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Baker JA, Avorn J, Levin R, Bateman BT. Opioid Prescribing After Surgical Extraction of Teeth in Medicaid Patients, 2000-2010. JAMA. 2016;315(15):1653–1654. doi:10.1001/jama.2015.19058
Opioid abuse has reached epidemic proportions in the United States1,2 and often begins with a prescription for a pain medication. Dentists are among the leading prescribers of opioid analgesics,3 and surgical tooth extraction is one of the most frequently performed dental procedures. Surveys suggest that dental practitioners commonly prescribe opioids following this procedure,4 despite evidence that a combination of nonsteroidal medications and acetaminophen may provide more effective analgesia for postextraction pain.5 Little information is available on nationwide patterns of opioid prescribing following tooth extraction.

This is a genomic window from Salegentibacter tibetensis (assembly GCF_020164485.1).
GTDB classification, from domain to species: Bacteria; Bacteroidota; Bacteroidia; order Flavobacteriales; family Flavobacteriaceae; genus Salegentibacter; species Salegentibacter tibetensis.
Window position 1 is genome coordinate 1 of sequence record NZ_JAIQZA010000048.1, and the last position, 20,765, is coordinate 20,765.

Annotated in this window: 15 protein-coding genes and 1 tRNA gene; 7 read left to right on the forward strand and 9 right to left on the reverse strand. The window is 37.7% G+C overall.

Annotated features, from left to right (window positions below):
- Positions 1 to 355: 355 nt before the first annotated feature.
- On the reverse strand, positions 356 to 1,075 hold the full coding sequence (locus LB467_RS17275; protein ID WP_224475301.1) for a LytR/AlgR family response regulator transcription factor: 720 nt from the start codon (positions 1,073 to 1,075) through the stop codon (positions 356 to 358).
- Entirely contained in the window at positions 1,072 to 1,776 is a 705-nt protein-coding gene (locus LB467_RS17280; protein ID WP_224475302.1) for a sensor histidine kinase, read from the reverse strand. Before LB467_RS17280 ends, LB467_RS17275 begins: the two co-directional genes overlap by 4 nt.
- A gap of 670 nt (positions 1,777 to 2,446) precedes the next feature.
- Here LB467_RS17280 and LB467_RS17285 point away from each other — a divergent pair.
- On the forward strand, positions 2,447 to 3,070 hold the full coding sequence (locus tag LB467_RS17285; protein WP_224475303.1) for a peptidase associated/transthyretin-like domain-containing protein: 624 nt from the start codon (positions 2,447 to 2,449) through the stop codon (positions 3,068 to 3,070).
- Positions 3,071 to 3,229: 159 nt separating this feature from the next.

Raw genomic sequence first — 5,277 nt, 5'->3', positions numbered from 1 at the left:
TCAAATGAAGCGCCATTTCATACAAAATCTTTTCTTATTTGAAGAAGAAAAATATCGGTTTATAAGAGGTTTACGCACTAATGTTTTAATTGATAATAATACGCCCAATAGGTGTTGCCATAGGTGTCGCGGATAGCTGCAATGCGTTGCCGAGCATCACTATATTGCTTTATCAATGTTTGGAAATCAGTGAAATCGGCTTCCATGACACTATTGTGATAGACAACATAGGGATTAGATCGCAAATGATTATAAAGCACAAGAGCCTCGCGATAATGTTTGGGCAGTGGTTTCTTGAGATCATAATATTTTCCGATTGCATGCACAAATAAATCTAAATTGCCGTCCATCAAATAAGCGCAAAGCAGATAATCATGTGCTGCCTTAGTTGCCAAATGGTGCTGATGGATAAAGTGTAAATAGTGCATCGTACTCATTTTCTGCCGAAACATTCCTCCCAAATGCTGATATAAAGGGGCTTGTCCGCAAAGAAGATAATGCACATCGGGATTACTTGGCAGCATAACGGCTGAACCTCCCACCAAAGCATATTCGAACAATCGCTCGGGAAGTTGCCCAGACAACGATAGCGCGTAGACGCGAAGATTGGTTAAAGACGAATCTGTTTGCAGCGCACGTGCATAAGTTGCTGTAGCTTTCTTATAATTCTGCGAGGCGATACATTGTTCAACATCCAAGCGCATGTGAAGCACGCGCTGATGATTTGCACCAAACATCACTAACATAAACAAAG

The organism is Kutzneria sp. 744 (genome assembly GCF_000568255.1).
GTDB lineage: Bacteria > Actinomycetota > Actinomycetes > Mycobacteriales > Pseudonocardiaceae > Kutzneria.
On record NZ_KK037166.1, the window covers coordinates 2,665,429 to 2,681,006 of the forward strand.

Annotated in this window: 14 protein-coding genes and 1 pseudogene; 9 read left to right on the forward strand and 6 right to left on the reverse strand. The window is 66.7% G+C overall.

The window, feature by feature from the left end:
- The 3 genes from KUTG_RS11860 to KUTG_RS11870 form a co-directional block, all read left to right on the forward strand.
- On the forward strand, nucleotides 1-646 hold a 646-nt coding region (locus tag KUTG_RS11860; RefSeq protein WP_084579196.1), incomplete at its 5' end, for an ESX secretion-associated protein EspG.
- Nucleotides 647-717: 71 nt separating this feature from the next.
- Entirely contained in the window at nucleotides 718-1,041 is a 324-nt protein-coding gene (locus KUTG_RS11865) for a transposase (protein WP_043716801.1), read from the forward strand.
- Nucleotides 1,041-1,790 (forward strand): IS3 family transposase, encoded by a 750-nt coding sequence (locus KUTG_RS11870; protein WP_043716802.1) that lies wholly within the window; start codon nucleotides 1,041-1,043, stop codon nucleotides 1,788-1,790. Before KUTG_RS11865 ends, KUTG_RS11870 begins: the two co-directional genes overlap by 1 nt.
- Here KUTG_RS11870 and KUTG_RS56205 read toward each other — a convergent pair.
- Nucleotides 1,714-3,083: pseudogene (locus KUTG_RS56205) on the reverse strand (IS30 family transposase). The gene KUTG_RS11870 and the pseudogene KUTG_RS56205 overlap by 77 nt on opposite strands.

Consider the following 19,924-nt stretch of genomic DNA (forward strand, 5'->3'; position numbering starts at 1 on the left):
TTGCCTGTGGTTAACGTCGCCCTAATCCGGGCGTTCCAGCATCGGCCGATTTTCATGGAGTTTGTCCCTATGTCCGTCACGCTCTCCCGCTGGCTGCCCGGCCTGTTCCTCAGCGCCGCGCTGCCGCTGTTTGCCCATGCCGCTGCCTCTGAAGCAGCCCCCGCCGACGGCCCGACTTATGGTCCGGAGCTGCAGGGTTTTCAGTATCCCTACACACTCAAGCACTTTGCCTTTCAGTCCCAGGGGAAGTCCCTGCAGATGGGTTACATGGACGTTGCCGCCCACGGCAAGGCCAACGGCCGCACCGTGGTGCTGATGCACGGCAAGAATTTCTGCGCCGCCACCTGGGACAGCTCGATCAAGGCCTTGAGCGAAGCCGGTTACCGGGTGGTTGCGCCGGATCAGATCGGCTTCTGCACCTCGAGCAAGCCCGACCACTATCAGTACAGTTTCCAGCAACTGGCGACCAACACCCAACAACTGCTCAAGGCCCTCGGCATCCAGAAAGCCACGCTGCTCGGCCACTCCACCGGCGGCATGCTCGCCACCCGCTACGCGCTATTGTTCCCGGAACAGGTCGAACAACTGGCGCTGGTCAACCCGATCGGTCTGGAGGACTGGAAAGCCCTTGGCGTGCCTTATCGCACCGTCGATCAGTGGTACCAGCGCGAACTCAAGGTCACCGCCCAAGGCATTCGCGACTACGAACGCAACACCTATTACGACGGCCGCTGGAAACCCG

The use of the Medicaid database for research was approved by Partners’ institutional review board and the need for informed consent was waived. We collected data from the Medicaid Analytic eXtract—a national database of deidentified health claims drawn from Medicaid transactions for the years 2000-2010, which were combined for this analysis.6 All patients who underwent surgical dental extraction were included, identified by Current Dental Terminology codes. The cohort was restricted to patients with continuous Medicaid coverage from 90 days before through 7 days following extraction, allowing for up to a 7-day lapse in coverage. We determined the frequency of opioid prescriptions filled within 7 days of extraction and the nature and amount of opioids dispensed. Patients were stratified by age, sex, and type of extraction. Patients who filled an opioid prescription in the 90 days prior to extraction were excluded.